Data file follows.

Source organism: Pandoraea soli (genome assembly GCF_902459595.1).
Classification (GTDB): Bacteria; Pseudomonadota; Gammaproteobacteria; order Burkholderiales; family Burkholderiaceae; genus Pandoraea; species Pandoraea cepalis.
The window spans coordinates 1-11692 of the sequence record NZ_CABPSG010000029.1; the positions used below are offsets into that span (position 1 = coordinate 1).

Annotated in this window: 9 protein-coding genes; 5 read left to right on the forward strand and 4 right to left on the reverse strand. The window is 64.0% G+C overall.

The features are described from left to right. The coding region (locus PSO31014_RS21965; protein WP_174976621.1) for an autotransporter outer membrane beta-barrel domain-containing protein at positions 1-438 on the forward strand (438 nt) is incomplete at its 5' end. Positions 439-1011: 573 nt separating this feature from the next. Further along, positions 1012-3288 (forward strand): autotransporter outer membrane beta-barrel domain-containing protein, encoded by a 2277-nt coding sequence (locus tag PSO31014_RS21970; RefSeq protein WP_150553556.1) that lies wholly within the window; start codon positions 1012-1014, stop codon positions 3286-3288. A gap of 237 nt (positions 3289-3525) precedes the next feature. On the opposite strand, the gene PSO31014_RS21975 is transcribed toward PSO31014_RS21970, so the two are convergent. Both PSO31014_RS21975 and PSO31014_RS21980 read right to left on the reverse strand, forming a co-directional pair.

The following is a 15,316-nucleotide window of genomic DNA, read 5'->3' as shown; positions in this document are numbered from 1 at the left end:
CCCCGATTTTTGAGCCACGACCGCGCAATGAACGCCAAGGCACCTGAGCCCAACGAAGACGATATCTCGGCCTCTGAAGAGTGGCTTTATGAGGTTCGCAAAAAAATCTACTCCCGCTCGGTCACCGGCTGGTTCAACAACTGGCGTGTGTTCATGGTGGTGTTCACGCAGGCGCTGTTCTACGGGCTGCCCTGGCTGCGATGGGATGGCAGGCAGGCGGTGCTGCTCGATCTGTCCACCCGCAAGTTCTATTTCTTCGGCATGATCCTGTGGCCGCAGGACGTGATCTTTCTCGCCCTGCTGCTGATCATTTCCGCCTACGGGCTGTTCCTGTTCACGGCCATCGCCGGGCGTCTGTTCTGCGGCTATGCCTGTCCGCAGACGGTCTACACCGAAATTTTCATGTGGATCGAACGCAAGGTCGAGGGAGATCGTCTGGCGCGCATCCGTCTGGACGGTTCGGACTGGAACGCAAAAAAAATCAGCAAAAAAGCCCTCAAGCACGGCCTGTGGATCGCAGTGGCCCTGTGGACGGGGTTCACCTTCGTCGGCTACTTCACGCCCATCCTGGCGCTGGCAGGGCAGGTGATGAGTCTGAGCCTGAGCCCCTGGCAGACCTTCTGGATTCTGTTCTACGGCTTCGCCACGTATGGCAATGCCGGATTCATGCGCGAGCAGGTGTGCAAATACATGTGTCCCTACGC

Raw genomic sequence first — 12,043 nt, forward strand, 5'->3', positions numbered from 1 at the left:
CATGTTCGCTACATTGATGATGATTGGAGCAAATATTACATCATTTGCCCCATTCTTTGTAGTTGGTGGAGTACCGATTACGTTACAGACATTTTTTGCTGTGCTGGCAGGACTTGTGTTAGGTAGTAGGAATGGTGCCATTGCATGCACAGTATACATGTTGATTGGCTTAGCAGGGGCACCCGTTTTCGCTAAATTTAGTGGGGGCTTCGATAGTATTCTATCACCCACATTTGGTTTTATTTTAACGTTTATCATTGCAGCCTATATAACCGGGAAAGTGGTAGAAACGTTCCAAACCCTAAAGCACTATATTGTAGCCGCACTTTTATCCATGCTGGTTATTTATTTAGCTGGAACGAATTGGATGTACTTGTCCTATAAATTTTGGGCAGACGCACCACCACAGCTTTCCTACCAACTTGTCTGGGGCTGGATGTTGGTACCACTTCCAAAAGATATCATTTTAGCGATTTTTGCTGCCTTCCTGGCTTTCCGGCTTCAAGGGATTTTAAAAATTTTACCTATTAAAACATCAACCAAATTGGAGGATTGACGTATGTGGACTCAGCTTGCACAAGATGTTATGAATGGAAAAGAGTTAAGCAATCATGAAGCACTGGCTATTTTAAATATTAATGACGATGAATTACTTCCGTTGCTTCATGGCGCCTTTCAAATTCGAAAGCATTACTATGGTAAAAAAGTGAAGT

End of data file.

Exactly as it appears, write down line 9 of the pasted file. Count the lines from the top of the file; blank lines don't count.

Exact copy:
CATGTTCGCTACATTGATGATGATTGGAGCAAATATTACATCATTTGCCCCATTCTTTGTAGTTGGTGGAGTACCGATTACGTTACAGACATTTTTTGCTGTGCTGGCAGGACTTGTGTTAGGTAGTAGGAATGGTGCCATTGCATGCACAGTATACATGTTGATTGGCTTAGCAGGGGCACCCGTTTTCGCTAAATTTAGTGGGGGCTTCGATAGTATTCTATCACCCACATTTGGTTTTATTTTAACGTTTATCATTGCAGCCTATATAACCGGGAAAGTGGTAGAAACGTTCCAAACCCTAAAGCACTATATTGTAGCCGCACTTTTATCCATGCTGGTTATTTATTTAGCTGGAACGAATTGGATGTACTTGTCCTATAAATTTTGGGCAGACGCACCACCACAGCTTTCCTACCAACTTGTCTGGGGCTGGATGTTGGTACCACTTCCAAAAGATATCATTTTAGCGATTTTTGCTGCCTTCCTGGCTTTCCGGCTTCAAGGGATTTTAAAAATTTTACCTATTAAAACATCAACCAAATTGGAGGATTGACGTATGTGGACTCAGCTTGCACAAGATGTTATGAATGGAAAAGAGTTAAGCAATCATGAAGCACTGGCTATTTTAAATATTAATGACGATGAATTACTTCCGTTGCTTCATGGCGCCTTTCAAATTCGAAAGCATTACTATGGTAAAAAAGTGAAGT